In recent news, the US Copyright Office has withdrawn a midjourney AI-generated comic book copyright application. This decision has stirred up discussions in the tech world about the legalities of AI-generated content and its ownership. In this blog post, we’ll dive deeper into the reasons behind this decision and what it means for the future of AI-generated content.
The story begins with DaysTech.org reporting that the US Copyright Office had withdrawn an application for a midjourney AI-generated comic book. The applicant had claimed copyright ownership of the comic book, which was generated by an AI system while in the middle of its learning process. The Copyright Office rejected the application, stating that the applicant could not claim ownership of something that was not fixed in a tangible medium of expression.
This decision is in line with US copyright law, which states that copyright ownership can only be claimed for works that are fixed in a tangible medium of expression. In other words, copyright protection cannot be claimed for works that are still in the process of creation or that have not been fixed in a physical or digital format. The US Copyright Office’s decision reinforces this principle and clarifies that AI-generated content cannot be copyrighted while still in the process of creation.
The withdrawal of the midjourney AI-generated comic book copyright application has also sparked discussions about the ownership of AI-generated content. As AI becomes more advanced and capable of generating content that is increasingly indistinguishable from that produced by humans, questions arise about who owns the copyright to AI-generated works. If a machine generates a piece of content, who owns the copyright? Is it the creator of the AI system, the person who trained the system, or the machine itself?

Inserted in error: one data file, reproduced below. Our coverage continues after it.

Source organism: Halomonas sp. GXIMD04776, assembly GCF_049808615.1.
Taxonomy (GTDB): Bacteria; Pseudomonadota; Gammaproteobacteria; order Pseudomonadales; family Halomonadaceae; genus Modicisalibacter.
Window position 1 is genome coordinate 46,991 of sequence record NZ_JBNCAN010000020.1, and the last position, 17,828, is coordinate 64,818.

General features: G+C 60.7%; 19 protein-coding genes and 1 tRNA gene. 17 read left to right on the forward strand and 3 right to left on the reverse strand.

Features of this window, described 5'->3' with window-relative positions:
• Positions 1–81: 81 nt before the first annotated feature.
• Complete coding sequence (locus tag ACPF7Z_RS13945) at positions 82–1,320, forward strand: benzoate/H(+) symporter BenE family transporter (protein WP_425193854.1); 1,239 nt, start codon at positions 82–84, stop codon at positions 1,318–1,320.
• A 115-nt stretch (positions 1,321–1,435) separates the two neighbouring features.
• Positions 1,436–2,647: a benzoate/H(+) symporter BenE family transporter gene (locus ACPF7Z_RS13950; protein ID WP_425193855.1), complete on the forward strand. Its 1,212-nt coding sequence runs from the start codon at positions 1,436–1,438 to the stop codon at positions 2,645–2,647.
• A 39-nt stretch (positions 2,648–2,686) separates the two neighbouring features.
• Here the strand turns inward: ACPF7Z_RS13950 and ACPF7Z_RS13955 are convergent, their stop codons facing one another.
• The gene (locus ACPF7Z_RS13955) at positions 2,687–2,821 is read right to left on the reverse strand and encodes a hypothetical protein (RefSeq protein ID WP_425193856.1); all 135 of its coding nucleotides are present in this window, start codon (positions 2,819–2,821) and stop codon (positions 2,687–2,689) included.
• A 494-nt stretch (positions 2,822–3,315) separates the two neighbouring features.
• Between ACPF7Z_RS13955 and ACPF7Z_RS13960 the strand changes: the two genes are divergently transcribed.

Currently, the answer to these questions is not clear, and legal frameworks around AI-generated content are still in their infancy. However, the US Copyright Office’s decision provides some clarity on the matter by affirming that copyright owners can only be claimed for works that are fixed in a tangible medium of expression.
The US Copyright Office’s decision to withdraw the midjourney AI-generated comic book copyright application is a reminder that copyright protection can only be claimed for works that are fixed in a tangible medium of expression. As AI continues to advance, it is important for legal frameworks to catch up and provide clarity on the ownership of AI-generated content. While the legal landscape around AI-generated content is still evolving, this decision provides a step toward clarifying ownership and copyright protection in the age of AI.